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Reweaving the Fabric of Rural America: Food as a Common Thread

By John Ikerd | The Greenhorns

When a museum today finds a peace of precious fabric that has been torn, conservators are called in to analyze the threads and to restore the fabric by reweaving it. I also recall from my childhood when my mother found a tear in a linen tablecloth or in a favorite dress, she would talk about finding someone to reweave it. Reweaving apparently requires a good deal of patience, skill, and diligence, but when something truly precious is torn, it’s worth reweaving. During my lifetime, I have seen the precious fabric of rural American torn asunder.

This conference has been about “weaving a diverse landscape using food as the common thread.” We have talked about health, environment, economics, community, and spirituality among the diverse interests that can be woven together through our common interests in food. If we are to succeed in this effort, we must recognize that we are not creating a new landscape but are mending a landscape that has been ravaged by forces that are quite capable of ravaging again. Thus, we must reweave the torn fabric of rural American with thread strong enough to withstand the inevitable ravages of time.

Before we can judge just how strong our thread must be, we must first understand the nature of the forces it must withstand. We get some sense of the strength of these forces from the devastation they have left behind. We see their strength in the rural economy. Once thriving rural communities have withered and died as farm families have been forced off the land by chronically depressed prices for the things they sell and relentlessly rising cost of the things they must buy. It takes people, not just production, to support rural communities, and when farms become larger and fewer, rural economies suffer. The light industries that were recruited to replace the loss of farming are now moving to other countries, where people are willing to work even harder for less money.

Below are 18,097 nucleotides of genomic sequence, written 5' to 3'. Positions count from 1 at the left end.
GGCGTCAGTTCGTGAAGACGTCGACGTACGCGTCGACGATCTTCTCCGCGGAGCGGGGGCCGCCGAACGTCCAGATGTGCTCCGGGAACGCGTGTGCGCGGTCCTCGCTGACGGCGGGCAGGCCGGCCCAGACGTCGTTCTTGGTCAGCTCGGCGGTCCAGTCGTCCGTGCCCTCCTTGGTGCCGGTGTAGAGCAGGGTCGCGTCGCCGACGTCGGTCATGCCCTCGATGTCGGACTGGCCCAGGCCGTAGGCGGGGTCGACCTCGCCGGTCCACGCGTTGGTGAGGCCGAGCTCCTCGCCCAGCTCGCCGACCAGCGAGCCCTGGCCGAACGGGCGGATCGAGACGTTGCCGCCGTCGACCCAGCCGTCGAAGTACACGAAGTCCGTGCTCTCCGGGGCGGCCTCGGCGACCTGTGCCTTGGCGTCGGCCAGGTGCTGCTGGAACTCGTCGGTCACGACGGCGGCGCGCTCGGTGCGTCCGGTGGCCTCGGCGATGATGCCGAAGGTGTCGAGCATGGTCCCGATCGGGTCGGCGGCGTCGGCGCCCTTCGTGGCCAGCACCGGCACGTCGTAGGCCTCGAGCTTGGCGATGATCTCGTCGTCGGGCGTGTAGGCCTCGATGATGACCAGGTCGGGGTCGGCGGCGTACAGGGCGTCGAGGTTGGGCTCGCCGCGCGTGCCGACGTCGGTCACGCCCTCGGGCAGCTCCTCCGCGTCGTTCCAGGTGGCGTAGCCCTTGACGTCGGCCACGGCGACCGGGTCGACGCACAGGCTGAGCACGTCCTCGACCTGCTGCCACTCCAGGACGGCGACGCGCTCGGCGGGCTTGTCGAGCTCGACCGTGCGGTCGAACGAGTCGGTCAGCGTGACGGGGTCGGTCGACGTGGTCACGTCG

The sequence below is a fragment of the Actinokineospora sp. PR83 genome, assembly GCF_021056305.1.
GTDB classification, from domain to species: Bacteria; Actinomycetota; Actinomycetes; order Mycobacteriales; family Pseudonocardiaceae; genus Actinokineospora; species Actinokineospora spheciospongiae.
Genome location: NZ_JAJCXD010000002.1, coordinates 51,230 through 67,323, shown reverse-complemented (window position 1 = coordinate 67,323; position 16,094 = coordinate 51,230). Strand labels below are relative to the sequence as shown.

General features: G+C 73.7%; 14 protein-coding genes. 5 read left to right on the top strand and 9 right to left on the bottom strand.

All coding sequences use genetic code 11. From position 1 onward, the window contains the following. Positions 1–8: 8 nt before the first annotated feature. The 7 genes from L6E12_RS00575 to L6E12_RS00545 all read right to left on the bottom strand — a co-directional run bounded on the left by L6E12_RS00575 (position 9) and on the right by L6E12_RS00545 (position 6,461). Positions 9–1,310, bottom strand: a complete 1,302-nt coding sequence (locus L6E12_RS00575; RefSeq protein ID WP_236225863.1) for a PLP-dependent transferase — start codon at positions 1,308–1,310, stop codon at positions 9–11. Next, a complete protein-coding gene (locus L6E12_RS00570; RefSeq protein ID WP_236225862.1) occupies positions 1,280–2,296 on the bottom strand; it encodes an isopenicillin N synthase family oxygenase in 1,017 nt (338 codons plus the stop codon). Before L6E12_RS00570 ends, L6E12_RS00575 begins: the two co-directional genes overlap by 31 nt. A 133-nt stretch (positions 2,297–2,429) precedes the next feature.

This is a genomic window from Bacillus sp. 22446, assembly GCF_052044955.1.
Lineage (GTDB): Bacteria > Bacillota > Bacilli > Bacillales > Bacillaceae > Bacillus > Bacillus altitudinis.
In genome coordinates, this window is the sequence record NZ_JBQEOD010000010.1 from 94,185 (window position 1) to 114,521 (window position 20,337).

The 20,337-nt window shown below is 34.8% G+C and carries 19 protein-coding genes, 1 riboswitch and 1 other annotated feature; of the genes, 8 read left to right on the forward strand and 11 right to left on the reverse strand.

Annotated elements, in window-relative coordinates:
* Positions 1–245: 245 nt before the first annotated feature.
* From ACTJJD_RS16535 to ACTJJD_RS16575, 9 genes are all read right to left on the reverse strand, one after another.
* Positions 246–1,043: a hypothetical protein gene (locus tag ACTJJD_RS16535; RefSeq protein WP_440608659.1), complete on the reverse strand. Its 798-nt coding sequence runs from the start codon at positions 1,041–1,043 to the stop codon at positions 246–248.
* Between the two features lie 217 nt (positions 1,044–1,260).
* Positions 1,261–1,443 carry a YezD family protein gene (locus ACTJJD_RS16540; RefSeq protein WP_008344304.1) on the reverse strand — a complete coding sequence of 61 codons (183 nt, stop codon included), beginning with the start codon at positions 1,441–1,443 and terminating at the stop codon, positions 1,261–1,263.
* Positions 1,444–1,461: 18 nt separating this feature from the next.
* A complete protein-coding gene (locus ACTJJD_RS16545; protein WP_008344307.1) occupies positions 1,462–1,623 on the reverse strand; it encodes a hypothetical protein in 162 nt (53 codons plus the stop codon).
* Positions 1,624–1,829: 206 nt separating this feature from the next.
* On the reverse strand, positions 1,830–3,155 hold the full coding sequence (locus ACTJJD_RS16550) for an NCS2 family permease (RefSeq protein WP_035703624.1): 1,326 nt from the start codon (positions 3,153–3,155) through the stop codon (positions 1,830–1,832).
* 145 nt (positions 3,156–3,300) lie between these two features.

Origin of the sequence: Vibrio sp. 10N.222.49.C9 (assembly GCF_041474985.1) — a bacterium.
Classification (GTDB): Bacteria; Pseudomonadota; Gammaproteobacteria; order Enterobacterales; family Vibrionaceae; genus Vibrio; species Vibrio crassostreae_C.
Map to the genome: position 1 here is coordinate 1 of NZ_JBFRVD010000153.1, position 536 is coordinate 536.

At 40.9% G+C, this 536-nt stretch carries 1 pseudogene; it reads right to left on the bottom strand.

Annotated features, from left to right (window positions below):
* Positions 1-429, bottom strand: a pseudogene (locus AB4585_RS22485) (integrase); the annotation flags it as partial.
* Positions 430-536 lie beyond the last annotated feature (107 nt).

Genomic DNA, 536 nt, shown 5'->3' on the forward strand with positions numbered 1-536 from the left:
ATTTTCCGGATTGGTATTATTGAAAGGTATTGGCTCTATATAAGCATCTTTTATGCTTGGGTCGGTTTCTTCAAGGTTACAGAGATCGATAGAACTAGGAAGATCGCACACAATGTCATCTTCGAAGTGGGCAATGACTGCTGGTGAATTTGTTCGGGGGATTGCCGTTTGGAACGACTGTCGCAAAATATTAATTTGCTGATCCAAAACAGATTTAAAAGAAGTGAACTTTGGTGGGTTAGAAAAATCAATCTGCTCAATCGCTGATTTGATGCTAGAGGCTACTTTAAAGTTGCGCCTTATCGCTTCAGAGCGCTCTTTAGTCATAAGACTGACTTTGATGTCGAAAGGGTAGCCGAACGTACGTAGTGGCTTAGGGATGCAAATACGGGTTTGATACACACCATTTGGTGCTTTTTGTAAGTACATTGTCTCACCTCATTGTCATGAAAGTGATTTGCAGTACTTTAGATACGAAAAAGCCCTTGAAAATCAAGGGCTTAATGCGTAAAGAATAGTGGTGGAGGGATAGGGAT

Many of the people who still live in rural communities no longer work there and no longer support local merchants with their dollars. They buy their groceries, clothes, and gasoline at a Wal Mart super center in another town, or in a nearby city where they work. It’s cheaper to buy things elsewhere than locally. Many rural people have lost any sense of common commitment to the economic good of their communities. Rural communities that have survived the economic ravages of the past are still searching desperately for a new economic reason for their being.

We see the strength of the ravagers of rural areas in the rural environment. The once pristine rural environment has been plundered and polluted, both by industry and by the industrialization of agriculture. As industries have left rural areas for other countries, many left behind legacies of pollution as well as unemployment. Now, the industrialization of agriculture, with its reliance on agricultural chemicals and large-scale confinement animal feeding operations, are fouling the clean air, streams, and aquifers that the earlier industries missed. Many people have chosen to stay in rural areas or to move to rural areas because historically they have been clean, healthy, pleasant places to live.